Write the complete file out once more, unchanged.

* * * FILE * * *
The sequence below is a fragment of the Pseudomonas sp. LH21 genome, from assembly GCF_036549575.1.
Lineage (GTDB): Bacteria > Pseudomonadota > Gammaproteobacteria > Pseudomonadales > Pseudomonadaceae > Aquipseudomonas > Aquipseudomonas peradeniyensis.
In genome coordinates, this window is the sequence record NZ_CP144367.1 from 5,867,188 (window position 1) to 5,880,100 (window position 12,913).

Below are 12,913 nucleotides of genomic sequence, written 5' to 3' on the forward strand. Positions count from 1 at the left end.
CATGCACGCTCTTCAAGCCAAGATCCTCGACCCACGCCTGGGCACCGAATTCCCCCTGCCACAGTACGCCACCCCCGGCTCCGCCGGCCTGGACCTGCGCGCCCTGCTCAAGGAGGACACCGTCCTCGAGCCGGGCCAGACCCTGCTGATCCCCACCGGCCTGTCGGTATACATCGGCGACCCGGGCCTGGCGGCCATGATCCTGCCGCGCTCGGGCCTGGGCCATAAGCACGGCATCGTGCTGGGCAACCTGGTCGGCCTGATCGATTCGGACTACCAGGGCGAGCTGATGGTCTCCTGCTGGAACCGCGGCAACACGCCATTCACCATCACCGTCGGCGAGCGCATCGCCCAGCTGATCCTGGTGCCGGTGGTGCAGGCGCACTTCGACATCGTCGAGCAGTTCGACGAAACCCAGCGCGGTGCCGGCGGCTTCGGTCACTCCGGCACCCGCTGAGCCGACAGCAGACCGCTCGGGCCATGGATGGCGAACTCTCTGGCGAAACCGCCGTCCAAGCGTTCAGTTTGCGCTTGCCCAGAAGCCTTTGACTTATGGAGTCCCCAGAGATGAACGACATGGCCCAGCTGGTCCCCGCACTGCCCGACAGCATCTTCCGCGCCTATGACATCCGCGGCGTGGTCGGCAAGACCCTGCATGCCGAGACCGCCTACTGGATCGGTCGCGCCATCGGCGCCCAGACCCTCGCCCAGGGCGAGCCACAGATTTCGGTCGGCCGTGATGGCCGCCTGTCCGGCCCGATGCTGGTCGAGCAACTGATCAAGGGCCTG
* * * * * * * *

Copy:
The sequence below is a fragment of the Pseudomonas sp. LH21 genome, from assembly GCF_036549575.1.
Lineage (GTDB): Bacteria > Pseudomonadota > Gammaproteobacteria > Pseudomonadales > Pseudomonadaceae > Aquipseudomonas > Aquipseudomonas peradeniyensis.
In genome coordinates, this window is the sequence record NZ_CP144367.1 from 5,867,188 (window position 1) to 5,880,100 (window position 12,913).

Below are 12,913 nucleotides of genomic sequence, written 5' to 3' on the forward strand. Positions count from 1 at the left end.
CATGCACGCTCTTCAAGCCAAGATCCTCGACCCACGCCTGGGCACCGAATTCCCCCTGCCACAGTACGCCACCCCCGGCTCCGCCGGCCTGGACCTGCGCGCCCTGCTCAAGGAGGACACCGTCCTCGAGCCGGGCCAGACCCTGCTGATCCCCACCGGCCTGTCGGTATACATCGGCGACCCGGGCCTGGCGGCCATGATCCTGCCGCGCTCGGGCCTGGGCCATAAGCACGGCATCGTGCTGGGCAACCTGGTCGGCCTGATCGATTCGGACTACCAGGGCGAGCTGATGGTCTCCTGCTGGAACCGCGGCAACACGCCATTCACCATCACCGTCGGCGAGCGCATCGCCCAGCTGATCCTGGTGCCGGTGGTGCAGGCGCACTTCGACATCGTCGAGCAGTTCGACGAAACCCAGCGCGGTGCCGGCGGCTTCGGTCACTCCGGCACCCGCTGAGCCGACAGCAGACCGCTCGGGCCATGGATGGCGAACTCTCTGGCGAAACCGCCGTCCAAGCGTTCAGTTTGCGCTTGCCCAGAAGCCTTTGACTTATGGAGTCCCCAGAGATGAACGACATGGCCCAGCTGGTCCCCGCACTGCCCGACAGCATCTTCCGCGCCTATGACATCCGCGGCGTGGTCGGCAAGACCCTGCATGCCGAGACCGCCTACTGGATCGGTCGCGCCATCGGCGCCCAGACCCTCGCCCAGGGCGAGCCACAGATTTCGGTCGGCCGTGATGGCCGCCTGTCCGGCCCGATGCTGGTCGAGCAACTGATCAAGGGCCTG